When we first reported that Spotify soft launched in the Philippines, I was more excited than surprised. This is Spotify, one of the biggest music streaming service in the world. It took them so long, but it finally landed on every Filipino’s smartphone thanks to a partnership with Globe, a local telco.
Through this partnership, Spotify is now tied to all of Globe’s postpaid and prepaid mobile subscription plans. The good thing is streaming music through Spotify will not affect any of your default data plan. I was never a fan of music streaming services, but I have to give Spotify a try because I am a Globe subscriber. Also, subscribing to Spotify would allow me to support any local musicians whom are partnering with Spotify.
I tried Globe’s lowest subscription plan – 10Php for a day of Spotify on top of the usual 10MB Globe data plan. After a few unsuccessful attempts, I was finally subscribed to the service.
However, I had a problem – I cannot stream Spotify on my mobile:
I have no use for the 10MB additional data because I was mostly looking forward to trying out the music service. I’ve got a whole day of desk work ahead of me, so what I need is to have some background music.
At first I was really worried. I browse through Twitter and it seems that everyone who subscribed to the service are doing just fine. Everyone knows that mobile data plans are slow in the Philippines, especially if you subscribed to the lowest tier plan.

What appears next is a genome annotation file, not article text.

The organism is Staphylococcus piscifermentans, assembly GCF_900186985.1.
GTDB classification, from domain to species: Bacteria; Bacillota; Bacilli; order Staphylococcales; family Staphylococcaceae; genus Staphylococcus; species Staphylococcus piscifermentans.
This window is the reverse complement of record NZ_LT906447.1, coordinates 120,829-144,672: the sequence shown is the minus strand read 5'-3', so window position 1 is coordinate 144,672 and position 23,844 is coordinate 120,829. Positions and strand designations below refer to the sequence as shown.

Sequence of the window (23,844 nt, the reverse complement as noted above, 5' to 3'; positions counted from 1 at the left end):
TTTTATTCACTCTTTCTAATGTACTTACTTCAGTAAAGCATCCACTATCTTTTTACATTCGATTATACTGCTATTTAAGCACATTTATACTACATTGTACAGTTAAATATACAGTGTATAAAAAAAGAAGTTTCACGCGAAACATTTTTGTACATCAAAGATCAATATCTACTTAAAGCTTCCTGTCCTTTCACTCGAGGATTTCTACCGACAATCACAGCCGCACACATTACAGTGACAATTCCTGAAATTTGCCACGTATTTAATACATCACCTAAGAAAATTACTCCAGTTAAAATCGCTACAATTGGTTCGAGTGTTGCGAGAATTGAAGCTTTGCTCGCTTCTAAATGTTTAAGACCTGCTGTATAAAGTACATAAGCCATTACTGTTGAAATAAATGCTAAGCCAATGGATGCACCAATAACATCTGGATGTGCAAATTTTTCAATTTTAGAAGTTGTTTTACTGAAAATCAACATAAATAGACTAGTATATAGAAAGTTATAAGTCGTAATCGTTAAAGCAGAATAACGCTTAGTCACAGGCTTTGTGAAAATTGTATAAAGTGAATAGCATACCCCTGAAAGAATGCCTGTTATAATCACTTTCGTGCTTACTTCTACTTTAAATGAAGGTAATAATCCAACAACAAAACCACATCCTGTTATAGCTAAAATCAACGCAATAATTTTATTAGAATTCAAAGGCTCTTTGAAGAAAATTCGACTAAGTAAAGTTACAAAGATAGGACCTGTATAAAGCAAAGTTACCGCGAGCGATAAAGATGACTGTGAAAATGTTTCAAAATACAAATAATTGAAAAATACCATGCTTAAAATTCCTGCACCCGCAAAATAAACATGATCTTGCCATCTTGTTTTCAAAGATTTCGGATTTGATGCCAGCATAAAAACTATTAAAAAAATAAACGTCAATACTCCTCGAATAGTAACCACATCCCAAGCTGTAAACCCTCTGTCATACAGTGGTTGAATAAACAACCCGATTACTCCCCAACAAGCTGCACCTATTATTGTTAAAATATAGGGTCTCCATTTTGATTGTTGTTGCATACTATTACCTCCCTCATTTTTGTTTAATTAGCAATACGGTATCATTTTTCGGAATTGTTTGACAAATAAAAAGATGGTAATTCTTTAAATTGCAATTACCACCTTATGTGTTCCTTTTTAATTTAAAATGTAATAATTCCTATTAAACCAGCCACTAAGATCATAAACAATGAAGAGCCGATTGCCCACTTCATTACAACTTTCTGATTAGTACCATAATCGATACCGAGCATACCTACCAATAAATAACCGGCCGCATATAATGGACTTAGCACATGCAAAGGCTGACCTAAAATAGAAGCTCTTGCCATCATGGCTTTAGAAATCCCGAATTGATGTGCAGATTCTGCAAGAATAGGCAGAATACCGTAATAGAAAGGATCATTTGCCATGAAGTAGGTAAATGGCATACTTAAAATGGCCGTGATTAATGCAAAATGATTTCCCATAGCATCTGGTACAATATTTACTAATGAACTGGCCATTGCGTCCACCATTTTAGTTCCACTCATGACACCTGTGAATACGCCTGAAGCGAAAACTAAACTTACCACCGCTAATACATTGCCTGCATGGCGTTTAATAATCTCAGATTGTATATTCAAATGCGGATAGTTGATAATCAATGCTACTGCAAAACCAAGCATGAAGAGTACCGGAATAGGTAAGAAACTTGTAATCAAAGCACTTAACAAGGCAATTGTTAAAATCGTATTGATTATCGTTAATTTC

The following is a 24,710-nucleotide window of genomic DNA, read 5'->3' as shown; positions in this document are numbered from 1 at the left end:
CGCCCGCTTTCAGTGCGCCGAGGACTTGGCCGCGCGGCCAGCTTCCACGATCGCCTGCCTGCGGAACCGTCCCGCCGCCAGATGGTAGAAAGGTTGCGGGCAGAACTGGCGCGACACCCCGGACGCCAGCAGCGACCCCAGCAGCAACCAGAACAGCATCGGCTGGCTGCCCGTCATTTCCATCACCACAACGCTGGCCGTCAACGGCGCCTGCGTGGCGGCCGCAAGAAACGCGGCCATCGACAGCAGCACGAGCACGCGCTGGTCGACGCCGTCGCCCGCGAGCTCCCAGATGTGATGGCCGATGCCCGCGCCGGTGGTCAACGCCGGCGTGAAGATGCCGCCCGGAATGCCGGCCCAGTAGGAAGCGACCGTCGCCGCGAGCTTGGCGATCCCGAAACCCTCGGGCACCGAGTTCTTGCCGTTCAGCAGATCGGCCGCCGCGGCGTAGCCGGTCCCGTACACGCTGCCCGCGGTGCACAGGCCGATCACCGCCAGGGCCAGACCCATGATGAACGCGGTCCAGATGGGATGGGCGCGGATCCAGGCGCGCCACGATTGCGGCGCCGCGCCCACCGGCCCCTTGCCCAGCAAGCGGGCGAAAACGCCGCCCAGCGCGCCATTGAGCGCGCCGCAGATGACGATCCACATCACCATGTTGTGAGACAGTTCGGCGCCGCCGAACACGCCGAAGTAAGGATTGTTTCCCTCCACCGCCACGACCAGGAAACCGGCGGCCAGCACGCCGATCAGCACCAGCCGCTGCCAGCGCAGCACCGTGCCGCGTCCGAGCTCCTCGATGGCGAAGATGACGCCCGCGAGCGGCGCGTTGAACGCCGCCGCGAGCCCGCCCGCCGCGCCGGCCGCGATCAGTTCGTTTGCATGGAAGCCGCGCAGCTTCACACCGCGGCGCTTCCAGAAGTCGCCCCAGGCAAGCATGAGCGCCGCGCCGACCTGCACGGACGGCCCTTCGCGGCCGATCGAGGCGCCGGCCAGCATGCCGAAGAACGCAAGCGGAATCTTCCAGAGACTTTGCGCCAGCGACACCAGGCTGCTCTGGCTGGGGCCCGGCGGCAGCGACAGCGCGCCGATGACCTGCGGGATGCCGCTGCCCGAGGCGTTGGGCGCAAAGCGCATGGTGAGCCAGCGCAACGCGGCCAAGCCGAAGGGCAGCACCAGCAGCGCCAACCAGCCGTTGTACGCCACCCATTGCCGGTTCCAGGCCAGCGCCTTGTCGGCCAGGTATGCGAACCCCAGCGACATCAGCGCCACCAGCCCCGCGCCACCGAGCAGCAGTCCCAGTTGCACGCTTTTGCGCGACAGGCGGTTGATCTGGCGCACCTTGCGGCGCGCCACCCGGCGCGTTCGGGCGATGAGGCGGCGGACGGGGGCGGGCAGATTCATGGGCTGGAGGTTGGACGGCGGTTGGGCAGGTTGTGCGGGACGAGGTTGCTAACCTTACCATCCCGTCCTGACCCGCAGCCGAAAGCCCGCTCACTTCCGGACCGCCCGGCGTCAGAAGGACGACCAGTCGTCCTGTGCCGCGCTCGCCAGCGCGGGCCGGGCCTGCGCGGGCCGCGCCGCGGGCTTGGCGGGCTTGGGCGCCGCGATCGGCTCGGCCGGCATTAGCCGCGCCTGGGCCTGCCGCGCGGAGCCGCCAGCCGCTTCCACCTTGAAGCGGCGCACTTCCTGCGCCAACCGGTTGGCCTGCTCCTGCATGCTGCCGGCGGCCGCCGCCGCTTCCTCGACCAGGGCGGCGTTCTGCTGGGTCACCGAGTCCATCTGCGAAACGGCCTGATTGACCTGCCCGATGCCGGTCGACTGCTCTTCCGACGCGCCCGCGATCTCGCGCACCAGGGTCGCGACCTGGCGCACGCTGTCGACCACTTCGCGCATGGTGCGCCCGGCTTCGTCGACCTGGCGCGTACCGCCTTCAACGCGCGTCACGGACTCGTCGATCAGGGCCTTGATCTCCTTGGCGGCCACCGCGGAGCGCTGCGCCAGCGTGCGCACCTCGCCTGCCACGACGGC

From my conversation with Globe’s customer support, it seems that I need to flip a switch on my phone. This I did, and voila, free Spotify is running on mobile data!
For those who are Globe prepaid subscribers, this is how you can stream music through Spotify – just make sure your APN settings are pointing to http.globe.com.ph. On the Android, you can find it at settings > mobile networks. Globe has the details here.
True to its word, your mobile data is not touched by streaming music on Spotify. Of course, it is not actually unlimited. You can only get 200MB of data of free Spotify as seen in this table:
To find out if your data is running dry, just subtract the Spotify data with the one shown on the screen:
As you can see, I have already used around 35MB of data for Spotify. I just need to subtract that number to the total data used (39.10MB). This means I still have around 6MB of data left on my subscription plan.
As mentioned in the table above, the higher the plan you subscribed too, the better Spotify experience and bandwidth you can enjoy. Subscribing to Php299 will give me 1GB of Spotify Premium. That’s roughly $6, and you still get 700MB of mobile data on top of it. If this sounds expensive to you, think about how much people on the US are paying for Spotify’s premium version:
Clearly, Spotify made it very convenient for Filipinos to try out the service. Through its partnership with Globe, it is now ready to be downloaded by the telco’s 36 million subscribers. And the price? Really inexpensive. I recommend that you try it out for yourself.
Now that the music streaming space has just got a little more competitive with Spotify, it is now up to Smart, another telco which recently partnered with Deezer, to roll out its integration to its mobile subscribers.